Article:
A big gap in the Accord’s interim report is concrete action on improving employment conditions at universities. The Accord report rightly acknowledges the rife casualisation across the sector, noting that 69% of teaching is conducted by casual staff members. While the report notes that casual employment can suit both employer and employees, a 2019 survey conducted by NTEU showed that 82% of casual staff would prefer part-time or full-time ongoing employment.
My research, with colleagues from QUT, Charles Sturt University and the United Kingdom, has identified that casualisation of teaching and short-term contract research gigs disproportionately impact women, people from diverse backgrounds and early career researchers. Lengths of precarity can limit career opportunities through reduced ability to obtain professional development or career planning. Some casuals have held the same roles for decades and yet aren’t considered eligible for conversion to ongoing roles.
The Accord recognises that recent staff underpayments are “patently unacceptable” for a public institution but must go further to ensure that everyone in academic work is paid for the time they spend on supporting student learning and engaging in high quality research.
Casual teaching staff are only paid for their time on class and limited time for marking assignments. They are not currently paid for their time engaging in professional development or providing additional supports for students, both of which are recommendations within the Accord. These situations leave many academics with the impossible choice of providing the levels of support that they know students need and just focusing on what they are paid to do. Universities know this and exploit the care and dedication of their staff.
More consistent funding is required for universities to ‘de-casualise’ and ensure that the knowledge and skills of high-quality lecturers and researchers are acknowledged, retained and enhanced.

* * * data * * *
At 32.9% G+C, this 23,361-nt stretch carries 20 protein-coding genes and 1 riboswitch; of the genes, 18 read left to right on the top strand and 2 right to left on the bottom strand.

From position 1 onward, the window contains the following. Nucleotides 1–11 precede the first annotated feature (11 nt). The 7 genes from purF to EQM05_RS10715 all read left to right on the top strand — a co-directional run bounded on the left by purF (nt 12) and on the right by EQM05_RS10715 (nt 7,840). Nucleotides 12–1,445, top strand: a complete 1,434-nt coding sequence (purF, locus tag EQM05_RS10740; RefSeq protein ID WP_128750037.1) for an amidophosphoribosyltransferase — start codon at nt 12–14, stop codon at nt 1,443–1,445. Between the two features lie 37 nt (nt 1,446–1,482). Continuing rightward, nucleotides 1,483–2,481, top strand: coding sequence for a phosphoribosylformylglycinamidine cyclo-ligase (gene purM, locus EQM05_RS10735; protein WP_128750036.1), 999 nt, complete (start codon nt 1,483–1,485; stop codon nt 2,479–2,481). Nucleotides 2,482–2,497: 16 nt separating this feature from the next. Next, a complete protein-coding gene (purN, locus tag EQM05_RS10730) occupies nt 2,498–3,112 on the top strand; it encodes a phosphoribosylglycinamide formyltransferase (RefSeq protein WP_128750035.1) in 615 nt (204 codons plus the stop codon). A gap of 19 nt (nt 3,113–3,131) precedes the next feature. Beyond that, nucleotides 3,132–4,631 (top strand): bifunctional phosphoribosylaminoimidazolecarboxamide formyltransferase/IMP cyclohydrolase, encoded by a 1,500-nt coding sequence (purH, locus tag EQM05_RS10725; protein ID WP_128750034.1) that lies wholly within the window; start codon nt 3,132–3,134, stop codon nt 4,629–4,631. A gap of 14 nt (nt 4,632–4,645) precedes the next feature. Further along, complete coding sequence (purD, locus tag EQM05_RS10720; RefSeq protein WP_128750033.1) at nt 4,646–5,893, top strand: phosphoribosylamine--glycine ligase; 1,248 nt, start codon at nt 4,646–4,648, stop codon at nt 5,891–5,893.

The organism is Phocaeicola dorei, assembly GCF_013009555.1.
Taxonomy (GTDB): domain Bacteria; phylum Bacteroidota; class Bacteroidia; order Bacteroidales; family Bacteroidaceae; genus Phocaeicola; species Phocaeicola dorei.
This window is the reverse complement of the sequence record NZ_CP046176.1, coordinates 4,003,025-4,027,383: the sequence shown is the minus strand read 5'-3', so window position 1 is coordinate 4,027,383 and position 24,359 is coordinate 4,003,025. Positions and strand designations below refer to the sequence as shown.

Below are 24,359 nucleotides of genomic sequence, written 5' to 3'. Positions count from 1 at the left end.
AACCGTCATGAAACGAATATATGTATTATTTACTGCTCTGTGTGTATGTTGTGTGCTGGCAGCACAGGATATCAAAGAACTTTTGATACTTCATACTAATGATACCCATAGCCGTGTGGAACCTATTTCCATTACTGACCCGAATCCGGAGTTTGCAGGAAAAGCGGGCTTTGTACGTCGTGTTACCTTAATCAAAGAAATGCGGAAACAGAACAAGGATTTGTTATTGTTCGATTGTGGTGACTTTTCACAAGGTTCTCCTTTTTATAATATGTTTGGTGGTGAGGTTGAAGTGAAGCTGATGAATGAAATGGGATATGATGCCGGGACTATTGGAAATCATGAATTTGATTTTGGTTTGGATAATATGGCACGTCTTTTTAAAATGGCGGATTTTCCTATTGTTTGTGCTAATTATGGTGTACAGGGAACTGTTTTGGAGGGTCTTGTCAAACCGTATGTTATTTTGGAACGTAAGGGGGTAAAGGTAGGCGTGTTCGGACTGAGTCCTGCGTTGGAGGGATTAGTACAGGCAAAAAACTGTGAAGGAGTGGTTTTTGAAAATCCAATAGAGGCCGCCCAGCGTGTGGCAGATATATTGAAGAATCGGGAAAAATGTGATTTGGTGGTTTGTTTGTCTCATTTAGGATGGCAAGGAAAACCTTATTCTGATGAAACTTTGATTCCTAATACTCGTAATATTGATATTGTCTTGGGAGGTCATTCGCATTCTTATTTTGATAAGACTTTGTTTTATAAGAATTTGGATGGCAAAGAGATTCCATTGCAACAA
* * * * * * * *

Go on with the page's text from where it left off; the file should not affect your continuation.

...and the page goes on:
A vision for high quality teaching and research
Consideration of the employment conditions in Australian universities is critical if the vision laid out in the Accord interim report is to be achieved. It describes a vision for 2035 of a more equitable system that supports all Australians, who choose to go to university, to study in supportive environments that foster high quality teaching and research.
The interim report acknowledges that this vision and “the sector’s success in delivering skills, knowledge and equity is underpinned by enduring and stable funding and governance architecture”. The potential risks of continuing such high levels of casualisation in higher education are clearly illustrated in the issues currently playing out in UK universities, reminding us that “staff working conditions are student learning conditions”.
Jess Harris is an associate professor in the School of Education at the University of Newcastle. Her research is focused on the leadership and development of teachers and teaching within schools and through initial teacher education. She draws on a range of qualitative research methods, including conversation analysis and membership categorisation analysis.
Image of Jason Clare at the National Press Club from video on his Facebook page.